Nvidia’s newly introduced A100 Ampere Tensor Core GPU is now the fastest GPU ever recorded, or at least the card has had the best results ever in the OctaneBench benchmarking tool.
The A100 has a 7nm GA100 GPU, 54 billion transistors, 108 SMs, 6912 CUDA cores, an effective memory clock speed of 2340 MHz, a bandwidth of 1555 GB / s, a 5120-bit memory bus and 40 GB HBM2e -Storage. Here is the official description of Nvidia:
“The NVIDIA A100 Tensor Core GPU offers unprecedented acceleration for AI, data analysis and high-performance computing (HPC) of all sizes to meet the world’s toughest computer challenges. Driving the NVIDIA data center platform, the A100 can efficiently scale to thousands of GPUs or split into seven GPU instances using NVIDIA Multi-Instance GPU (MIG) technology to accelerate workloads of all sizes. And third generation tensor cores accelerate every precision for different workloads and accelerate the time to insight and the time to market launch. “
Although the A100 was launched in May, there are still no suitable benchmarks that show the true potential of the GPU. Jules Urbach, CEO of cloud graphics company OTOY, joined Twitter today share the OctaneBench benchmark results that put the Nvidia A100 through its paces.
“A record week – The @NVIDIA A100 is now the fastest GPU ever recorded on #OctaneBench: 446 OB4 * #Ampere seems ~ 43% faster than #Turing in #OctaneRender – even without #RTX! (* Standard Linux OB4 benchmark, RTX off, recompiled for CUDA11, Ref. 980 = 102 OB) “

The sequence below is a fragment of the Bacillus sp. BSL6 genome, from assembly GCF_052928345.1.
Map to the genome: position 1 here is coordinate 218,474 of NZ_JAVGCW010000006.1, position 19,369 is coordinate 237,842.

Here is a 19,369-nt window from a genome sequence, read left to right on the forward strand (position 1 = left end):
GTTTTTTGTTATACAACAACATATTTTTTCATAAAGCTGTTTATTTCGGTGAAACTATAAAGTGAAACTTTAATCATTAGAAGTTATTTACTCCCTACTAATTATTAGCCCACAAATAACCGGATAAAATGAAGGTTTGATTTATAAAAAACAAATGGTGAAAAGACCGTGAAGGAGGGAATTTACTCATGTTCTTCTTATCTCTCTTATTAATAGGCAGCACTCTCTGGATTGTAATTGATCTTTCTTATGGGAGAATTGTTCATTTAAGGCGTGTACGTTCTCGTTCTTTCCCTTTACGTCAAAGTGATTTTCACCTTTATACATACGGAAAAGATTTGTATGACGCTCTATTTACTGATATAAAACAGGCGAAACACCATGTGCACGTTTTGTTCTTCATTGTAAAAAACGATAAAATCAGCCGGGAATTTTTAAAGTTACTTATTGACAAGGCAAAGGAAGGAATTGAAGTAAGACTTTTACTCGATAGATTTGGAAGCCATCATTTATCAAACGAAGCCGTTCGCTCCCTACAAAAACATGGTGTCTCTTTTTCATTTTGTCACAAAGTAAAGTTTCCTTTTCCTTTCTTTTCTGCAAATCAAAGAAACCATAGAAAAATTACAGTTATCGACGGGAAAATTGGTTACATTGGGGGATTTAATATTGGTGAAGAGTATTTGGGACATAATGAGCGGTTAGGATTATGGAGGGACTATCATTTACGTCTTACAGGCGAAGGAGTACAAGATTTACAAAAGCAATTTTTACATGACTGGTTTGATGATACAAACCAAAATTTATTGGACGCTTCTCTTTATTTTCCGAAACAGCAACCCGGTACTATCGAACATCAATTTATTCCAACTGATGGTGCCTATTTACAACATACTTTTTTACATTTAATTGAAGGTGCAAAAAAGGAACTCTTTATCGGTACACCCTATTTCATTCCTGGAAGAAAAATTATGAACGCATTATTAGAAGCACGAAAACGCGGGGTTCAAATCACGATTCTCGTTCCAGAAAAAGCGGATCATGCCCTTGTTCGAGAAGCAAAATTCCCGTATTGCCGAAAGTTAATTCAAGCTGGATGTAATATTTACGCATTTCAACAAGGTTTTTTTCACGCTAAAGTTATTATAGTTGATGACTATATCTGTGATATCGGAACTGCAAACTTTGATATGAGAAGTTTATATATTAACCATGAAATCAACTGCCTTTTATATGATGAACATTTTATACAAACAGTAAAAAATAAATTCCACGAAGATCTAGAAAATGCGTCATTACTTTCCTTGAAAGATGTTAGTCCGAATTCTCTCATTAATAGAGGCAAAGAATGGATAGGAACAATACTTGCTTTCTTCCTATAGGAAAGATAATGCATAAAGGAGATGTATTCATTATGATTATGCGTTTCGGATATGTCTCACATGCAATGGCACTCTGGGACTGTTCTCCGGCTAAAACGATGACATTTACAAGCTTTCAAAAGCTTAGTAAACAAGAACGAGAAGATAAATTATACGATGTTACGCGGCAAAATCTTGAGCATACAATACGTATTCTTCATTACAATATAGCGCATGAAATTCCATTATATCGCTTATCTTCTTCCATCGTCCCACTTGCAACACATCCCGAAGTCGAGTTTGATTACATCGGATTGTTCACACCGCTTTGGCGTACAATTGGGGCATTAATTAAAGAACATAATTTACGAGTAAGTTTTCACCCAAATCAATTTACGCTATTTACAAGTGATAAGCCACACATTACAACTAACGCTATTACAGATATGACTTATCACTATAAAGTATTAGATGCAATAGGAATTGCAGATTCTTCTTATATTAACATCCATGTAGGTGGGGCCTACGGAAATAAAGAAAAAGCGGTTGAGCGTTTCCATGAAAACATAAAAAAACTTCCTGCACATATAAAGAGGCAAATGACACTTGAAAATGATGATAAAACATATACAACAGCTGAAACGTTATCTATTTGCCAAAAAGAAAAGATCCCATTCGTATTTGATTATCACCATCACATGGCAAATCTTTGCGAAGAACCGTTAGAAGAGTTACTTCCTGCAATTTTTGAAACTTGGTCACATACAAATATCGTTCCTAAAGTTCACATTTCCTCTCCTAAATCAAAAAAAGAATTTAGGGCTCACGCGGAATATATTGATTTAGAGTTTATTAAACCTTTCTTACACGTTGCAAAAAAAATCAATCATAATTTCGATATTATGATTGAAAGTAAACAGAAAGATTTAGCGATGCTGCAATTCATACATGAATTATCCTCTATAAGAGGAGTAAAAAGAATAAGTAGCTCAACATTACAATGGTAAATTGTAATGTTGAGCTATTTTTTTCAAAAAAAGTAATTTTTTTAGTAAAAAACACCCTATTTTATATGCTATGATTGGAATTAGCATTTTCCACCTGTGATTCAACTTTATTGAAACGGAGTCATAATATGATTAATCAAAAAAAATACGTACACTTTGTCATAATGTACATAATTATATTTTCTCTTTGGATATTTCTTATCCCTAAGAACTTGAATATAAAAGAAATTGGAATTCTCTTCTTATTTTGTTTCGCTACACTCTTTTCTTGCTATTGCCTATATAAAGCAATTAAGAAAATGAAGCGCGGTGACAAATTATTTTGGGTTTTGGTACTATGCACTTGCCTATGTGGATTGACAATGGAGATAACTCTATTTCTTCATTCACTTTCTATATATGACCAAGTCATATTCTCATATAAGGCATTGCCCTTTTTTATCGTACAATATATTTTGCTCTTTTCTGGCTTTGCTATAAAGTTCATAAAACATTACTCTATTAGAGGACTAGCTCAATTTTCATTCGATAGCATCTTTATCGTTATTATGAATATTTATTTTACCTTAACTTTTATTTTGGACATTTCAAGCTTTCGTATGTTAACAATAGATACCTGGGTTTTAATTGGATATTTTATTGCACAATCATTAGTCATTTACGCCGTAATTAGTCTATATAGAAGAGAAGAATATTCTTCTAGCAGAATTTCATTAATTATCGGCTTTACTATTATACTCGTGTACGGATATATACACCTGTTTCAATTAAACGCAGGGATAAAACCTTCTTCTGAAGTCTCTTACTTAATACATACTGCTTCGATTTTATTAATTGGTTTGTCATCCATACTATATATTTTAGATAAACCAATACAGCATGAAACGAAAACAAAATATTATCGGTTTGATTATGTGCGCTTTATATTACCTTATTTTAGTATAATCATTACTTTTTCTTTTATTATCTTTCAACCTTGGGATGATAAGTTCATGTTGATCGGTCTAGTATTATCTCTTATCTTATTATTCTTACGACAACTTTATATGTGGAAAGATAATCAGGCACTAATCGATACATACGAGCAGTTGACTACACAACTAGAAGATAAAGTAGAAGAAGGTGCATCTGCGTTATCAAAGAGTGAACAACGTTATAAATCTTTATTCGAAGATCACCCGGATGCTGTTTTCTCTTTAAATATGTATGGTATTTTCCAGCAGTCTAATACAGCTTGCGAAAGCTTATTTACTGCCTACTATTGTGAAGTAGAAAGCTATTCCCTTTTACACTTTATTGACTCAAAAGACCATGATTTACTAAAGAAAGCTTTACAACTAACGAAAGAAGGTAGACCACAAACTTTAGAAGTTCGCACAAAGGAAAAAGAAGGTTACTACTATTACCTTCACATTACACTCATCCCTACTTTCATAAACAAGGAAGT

A record week🚀
(* Standard Linux OB4 benchmark, RTX off, recompiled for CUDA11, Ref. 980 = 102 OB) pic.twitter.com/WlpG7ZUq2R
– Jules Urbach (@JulesUrbach) July 23, 2020
OctaneBench, developed by OTOY, uses the company’s OctaneRender software to create so-called “level playing fields” by ensuring that everyone uses the same version, scenes and settings. OctaneRender is specifically designed for Nvidia GPUs, thanks in part to using CUDA technology and ray tracing technology to push a GPU to its limits.
According to a picture shared by Urbach, the A100 had a total score of 446.03, which was determined by compiling the results from twelve separate tests. According to Urbach, the A100 is 43% faster than the existing Turing cards, although it is no longer specified which Turing GPUs are used, which means that it even outperforms the chips with the best scores from the previous lineup from Nvidia.
While this GPU is not intended for typical consumers, it may give us an insight into what we can expect from future high-performance GPUs from Nvidia. For information on our premium GPUs available today, see our guide to the best GPUs for games.